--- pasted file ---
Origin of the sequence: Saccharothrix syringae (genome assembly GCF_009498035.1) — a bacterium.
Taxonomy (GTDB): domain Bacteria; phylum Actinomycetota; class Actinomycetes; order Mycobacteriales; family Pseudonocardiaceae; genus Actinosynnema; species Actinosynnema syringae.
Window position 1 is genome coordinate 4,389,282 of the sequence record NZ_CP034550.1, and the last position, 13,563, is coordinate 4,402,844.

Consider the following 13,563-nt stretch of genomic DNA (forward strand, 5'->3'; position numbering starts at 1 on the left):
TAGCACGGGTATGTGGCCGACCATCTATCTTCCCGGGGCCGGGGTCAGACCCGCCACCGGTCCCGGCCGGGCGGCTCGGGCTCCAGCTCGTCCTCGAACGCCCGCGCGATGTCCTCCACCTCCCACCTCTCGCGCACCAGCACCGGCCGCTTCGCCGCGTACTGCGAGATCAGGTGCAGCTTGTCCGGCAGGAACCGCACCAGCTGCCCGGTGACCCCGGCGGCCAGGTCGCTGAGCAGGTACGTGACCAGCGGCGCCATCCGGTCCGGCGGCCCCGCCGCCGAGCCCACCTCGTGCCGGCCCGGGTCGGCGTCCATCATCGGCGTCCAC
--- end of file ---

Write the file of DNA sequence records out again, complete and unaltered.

Origin of the sequence: Saccharothrix syringae (genome assembly GCF_009498035.1) — a bacterium.
Taxonomy (GTDB): domain Bacteria; phylum Actinomycetota; class Actinomycetes; order Mycobacteriales; family Pseudonocardiaceae; genus Actinosynnema; species Actinosynnema syringae.
Window position 1 is genome coordinate 4,389,282 of the sequence record NZ_CP034550.1, and the last position, 13,563, is coordinate 4,402,844.

Consider the following 13,563-nt stretch of genomic DNA (forward strand, 5'->3'; position numbering starts at 1 on the left):
TAGCACGGGTATGTGGCCGACCATCTATCTTCCCGGGGCCGGGGTCAGACCCGCCACCGGTCCCGGCCGGGCGGCTCGGGCTCCAGCTCGTCCTCGAACGCCCGCGCGATGTCCTCCACCTCCCACCTCTCGCGCACCAGCACCGGCCGCTTCGCCGCGTACTGCGAGATCAGGTGCAGCTTGTCCGGCAGGAACCGCACCAGCTGCCCGGTGACCCCGGCGGCCAGGTCGCTGAGCAGGTACGTGACCAGCGGCGCCATCCGGTCCGGCGGCCCCGCCGCCGAGCCCACCTCGTGCCGGCCCGGGTCGGCGTCCATCATCGGCGTCCAC